Simple HT Project Requirements

Simple Requirements for a Home Theater Project

Installing a home theater can seem as daunting as building a rocket, and I won’t lie to you: some theater projects may be almost as complex.  However, the following information will help you determine what kind of home theater setup is best for your space and the things you’ll need to do in order to get your private cinema up and running. 

Room Size and Sound Quality
The more common two-channel system setups are easy to install and likely what you have at home right now.  Moving up to a home theater system means considering what kind of sound quality you want, not to mention what types of speakers you need—and can afford.

For large rooms, make sure you avoid High SPL (Sound Pressure Level) Speakers because they distort sound at high volume levels, which you’ll need to use to fill your space.  These speakers are generally cheaper, however, and they will not make a significant difference in smaller rooms.  These speakers will still cause some small distortion to sound because of the horn design of the speaker and the amplifier, but at low levels it is difficult to notice.  No matter how large your space is, though, speakers you have hooked up to your sound system should not be repurposed for your home theater.  The sound quality will be compromised.

If you have a large space or want the best audio quality possible, then you need multiple subwoofer setups with correct time domains.  This means that all the speakers work together to create layered, crystal clear sound.  For a small space, two subwoofers may be sufficient, but this is a minimum, and you will notice much better quality with four subwoofers, especially if you have a large room.  The thing that makes the sound produced from this system so natural is synchronization of the time domains so that all of the subwoofers work together. 

Finding the perfect sound will take some work because you will have to adjust to the acoustics of your space and the reductive or complementary effects of sound waves bouncing all over the place.  While there are different ways to approach this, instruction manuals with your subwoofers will help you overcome modes and nulls in your room (odd sound effects that cause distortion).  However, once you’ve found the perfect spacing, sound frequency, and orientation of your subwoofers, you will find that you escape the distorting effects of amplifiers and high-level sound distortions.  If you need or love loud entertainment, you’ll likely find that only subwoofers can handle the juice and produce clear sounds.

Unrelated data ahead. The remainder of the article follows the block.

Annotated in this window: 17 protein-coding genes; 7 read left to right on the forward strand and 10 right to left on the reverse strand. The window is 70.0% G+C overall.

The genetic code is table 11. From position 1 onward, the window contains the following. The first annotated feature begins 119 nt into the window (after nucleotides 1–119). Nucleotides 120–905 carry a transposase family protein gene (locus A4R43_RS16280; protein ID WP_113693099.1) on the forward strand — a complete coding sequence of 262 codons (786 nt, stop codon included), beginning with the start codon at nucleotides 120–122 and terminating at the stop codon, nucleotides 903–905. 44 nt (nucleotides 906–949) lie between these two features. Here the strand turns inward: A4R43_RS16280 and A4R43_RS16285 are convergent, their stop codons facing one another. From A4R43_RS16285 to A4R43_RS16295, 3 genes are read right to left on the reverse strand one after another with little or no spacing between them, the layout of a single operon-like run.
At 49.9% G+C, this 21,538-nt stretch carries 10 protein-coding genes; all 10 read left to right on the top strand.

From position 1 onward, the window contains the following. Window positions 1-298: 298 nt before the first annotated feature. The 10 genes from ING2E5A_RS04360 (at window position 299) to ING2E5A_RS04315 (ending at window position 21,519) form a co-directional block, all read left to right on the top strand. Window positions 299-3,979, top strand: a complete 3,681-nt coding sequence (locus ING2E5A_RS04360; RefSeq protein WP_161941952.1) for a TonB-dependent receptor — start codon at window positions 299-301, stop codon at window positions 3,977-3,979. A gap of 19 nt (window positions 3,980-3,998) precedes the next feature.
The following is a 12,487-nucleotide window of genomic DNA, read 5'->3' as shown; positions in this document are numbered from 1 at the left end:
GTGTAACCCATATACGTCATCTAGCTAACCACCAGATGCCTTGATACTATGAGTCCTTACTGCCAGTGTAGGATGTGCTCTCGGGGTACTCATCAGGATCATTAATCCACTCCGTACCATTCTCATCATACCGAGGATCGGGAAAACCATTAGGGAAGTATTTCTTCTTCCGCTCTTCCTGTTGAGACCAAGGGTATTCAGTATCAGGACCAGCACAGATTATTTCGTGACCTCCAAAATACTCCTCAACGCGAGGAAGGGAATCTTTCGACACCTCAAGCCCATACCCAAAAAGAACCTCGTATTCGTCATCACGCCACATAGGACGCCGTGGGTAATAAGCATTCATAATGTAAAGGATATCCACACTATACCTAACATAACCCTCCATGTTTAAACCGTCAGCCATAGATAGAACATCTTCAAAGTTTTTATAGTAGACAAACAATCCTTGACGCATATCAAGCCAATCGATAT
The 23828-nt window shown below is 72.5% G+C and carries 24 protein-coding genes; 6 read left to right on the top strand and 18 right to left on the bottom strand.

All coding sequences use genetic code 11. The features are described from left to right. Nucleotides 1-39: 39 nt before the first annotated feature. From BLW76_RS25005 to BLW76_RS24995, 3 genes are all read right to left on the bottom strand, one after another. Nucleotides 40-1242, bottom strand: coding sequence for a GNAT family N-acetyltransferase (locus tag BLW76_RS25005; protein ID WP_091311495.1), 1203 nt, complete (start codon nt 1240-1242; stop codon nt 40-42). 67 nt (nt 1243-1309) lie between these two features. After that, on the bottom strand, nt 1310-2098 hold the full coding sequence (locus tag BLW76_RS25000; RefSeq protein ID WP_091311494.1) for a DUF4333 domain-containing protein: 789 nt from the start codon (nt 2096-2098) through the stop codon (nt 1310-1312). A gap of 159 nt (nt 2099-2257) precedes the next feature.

What You’ll Need
The above demonstrates how you’ll go about setting up your system, but before you get that far, take a look at what you’ll need.  As indicated, you’ll need at least two subwoofers, though four will provide optimal quality.  If you are using speakers, you’ll need between five and seven, and the front three speakers should be identical because they are the most important.  You’ll also need a processor or theater pre-amp and a multi-channel power amplifier. 

This, of course, assumes you already have a projector or TV, reclining chairs or theater seating, a universal programmable remote, a DVD and/or Blu-Ray player, or some other media player.  If you have all of these basics, then make sure that you have cables—ideally balanced audio cables—speaker cables, acoustic foams, and power strips to protect your tech in the event of lightning strikes or weird electricity fluctuations.

Installing your own home theater system takes some work, but with some preparation, you’ll find you don’t need to be a rocket scientist to enjoy a cinema-quality experience at home.